For those who have self-discipline, patience, and a lifelong motivation to work with the youngest and most impressionable citizens, online degrees in child care provide excellent options.
Careers in Child Care
A variety of promising career paths await individuals who graduate with a degree or certificate in child care. The following chart offers a snapshot of the most popular careers for graduates, along with relevant employment and wage data from the Bureau of Labor Statistics:
Expected Job Growth
(2014 - 2024)
|Clinical, Counseling, and School Psychologists||107,980||$78,690||19.6%|
|Special Education Teachers, Preschool||28,140||$56,990||9%|
|Preschool Teachers, Except Special Education||385,550||$33,300||6.7%|
|Special Education Teachers, Kindergarten and Elementary School||190,530||$60,090||6.3%|
|Elementary School Teachers, Except Special Education||1,392,660||$59,020||5.8%|
As you can see, online degrees in child care can open the door to a wide range of opportunities in schools, daycare centers, and private child care environments. If you want to learn more about these programs, request information from any of the schools listed below.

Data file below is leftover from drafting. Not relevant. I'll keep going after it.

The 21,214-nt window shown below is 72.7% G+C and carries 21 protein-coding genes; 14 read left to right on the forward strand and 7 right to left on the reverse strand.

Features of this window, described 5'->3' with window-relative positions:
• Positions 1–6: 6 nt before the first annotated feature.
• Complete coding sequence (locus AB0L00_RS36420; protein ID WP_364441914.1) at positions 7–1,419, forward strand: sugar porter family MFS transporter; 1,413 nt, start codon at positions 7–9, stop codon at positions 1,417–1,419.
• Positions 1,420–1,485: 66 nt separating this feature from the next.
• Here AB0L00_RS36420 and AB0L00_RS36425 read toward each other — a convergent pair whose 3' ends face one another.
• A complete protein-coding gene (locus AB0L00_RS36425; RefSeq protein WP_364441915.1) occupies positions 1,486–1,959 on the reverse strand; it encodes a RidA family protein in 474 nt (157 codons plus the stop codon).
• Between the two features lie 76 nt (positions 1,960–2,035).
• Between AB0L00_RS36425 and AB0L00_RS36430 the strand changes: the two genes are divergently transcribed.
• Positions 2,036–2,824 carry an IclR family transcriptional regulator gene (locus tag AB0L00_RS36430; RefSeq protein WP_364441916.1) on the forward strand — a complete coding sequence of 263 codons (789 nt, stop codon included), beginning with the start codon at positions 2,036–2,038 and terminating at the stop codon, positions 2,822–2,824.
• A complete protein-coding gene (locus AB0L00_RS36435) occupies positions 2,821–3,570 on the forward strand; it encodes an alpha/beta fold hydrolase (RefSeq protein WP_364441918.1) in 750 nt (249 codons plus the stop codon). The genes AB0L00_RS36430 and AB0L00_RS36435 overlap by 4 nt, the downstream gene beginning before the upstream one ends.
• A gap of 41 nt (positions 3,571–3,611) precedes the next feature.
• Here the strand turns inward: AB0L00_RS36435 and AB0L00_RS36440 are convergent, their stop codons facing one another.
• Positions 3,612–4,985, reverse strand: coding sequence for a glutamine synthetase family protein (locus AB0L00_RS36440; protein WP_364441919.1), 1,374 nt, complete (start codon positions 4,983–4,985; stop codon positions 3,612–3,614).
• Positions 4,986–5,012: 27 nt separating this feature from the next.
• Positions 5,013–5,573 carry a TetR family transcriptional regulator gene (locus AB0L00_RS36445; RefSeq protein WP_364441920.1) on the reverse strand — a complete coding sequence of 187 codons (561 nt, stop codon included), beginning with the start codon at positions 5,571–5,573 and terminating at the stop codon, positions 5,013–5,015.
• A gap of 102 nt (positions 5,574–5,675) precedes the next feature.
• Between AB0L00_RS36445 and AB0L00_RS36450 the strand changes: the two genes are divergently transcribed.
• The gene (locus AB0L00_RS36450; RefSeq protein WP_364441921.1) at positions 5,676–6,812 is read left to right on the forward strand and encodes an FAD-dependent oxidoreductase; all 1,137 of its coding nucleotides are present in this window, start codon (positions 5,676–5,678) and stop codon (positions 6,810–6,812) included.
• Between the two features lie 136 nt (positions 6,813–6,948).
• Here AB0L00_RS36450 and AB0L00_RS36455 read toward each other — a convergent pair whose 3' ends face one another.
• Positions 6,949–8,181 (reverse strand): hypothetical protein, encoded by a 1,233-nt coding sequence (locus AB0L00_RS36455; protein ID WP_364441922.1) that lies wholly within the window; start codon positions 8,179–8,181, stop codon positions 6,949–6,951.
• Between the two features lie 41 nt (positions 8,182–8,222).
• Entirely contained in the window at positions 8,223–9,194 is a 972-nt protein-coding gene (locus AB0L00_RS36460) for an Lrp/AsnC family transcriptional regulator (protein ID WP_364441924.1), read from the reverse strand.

Childcare Workers, Occupational Outlook Handbook, 2016-17 Edition, Bureau of Labor Statistics, http://www.bls.gov/ooh/personal-care-and-service/childcare-workers.htm
Kindergarten and Elementary School Teachers, Occupational Outlook Handbook, 2016-17 Edition, Bureau of Labor Statistics, http://www.bls.gov/ooh/education-training-and-library/kindergarten-and-elementary-school-teachers.htm
May 2014 National Employment and Wage Estimates, Bureau of Labor Statistics, http://www.bls.gov/oes/current/oes_nat.htm
Preschool and Childcare Center Directors, Occupational Outlook Handbook, 2016-17 Edition, Bureau of Labor Statistics, http://www.bls.gov/ooh/management/preschool-and-childcare-center-directors.htm
Preschool Teachers, Occupational Outlook Handbook, 2016-17 Edition, Bureau of Labor Statistics, http://www.bls.gov/ooh/education-training-and-library/preschool-teachers.htm
Special Education Teachers, Occupational Outlook Handbook, 2016-17 Edition, Bureau of Labor Statistics, http://www.bls.gov/ooh/education-training-and-library/special-education-teachers.htm